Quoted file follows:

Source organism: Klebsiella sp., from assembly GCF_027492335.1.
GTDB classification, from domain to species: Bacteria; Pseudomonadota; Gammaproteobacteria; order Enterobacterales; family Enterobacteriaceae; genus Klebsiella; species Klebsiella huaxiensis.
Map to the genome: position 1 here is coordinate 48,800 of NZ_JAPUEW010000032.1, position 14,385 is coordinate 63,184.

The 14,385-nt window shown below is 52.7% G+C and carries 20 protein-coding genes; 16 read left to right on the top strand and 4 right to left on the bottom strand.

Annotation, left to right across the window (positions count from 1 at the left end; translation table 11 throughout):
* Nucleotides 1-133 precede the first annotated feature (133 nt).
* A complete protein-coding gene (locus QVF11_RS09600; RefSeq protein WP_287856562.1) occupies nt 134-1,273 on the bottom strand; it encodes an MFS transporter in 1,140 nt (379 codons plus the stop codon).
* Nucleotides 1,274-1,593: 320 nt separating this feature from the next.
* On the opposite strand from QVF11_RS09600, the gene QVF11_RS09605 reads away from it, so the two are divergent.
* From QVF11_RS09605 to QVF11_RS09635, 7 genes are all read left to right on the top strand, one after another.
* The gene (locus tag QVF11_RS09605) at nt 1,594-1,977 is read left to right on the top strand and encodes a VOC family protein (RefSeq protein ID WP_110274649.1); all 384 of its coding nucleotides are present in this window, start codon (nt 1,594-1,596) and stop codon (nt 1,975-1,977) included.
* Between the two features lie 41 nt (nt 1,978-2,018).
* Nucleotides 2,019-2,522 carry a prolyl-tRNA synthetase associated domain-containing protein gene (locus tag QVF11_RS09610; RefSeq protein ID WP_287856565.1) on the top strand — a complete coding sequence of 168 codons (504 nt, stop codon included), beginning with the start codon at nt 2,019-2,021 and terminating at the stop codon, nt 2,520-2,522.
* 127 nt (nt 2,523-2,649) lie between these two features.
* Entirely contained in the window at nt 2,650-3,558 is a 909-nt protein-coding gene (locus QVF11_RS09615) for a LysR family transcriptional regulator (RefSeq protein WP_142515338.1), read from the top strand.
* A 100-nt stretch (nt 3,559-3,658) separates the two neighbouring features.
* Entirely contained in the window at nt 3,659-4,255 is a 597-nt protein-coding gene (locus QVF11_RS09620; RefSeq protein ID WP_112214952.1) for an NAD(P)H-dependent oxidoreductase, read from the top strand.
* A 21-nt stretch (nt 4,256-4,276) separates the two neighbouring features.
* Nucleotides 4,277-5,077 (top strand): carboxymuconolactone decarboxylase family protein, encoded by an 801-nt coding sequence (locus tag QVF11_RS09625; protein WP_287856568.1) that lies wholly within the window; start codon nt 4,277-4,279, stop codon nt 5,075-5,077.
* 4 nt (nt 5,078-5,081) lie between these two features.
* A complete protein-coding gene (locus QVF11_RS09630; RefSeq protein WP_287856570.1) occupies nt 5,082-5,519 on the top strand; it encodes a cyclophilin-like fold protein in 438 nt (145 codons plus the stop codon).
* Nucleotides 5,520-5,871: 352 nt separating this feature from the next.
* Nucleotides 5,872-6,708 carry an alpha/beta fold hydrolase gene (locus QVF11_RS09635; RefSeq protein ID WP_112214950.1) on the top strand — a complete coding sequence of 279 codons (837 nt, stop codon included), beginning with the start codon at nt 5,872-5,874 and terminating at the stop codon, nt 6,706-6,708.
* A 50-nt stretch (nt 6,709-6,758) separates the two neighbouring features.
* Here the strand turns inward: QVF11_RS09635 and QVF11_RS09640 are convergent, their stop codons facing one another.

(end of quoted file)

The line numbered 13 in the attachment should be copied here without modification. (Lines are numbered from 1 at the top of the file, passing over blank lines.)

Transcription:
* Nucleotides 2,019-2,522 carry a prolyl-tRNA synthetase associated domain-containing protein gene (locus tag QVF11_RS09610; RefSeq protein ID WP_287856565.1) on the top strand — a complete coding sequence of 168 codons (504 nt, stop codon included), beginning with the start codon at nt 2,019-2,021 and terminating at the stop codon, nt 2,520-2,522.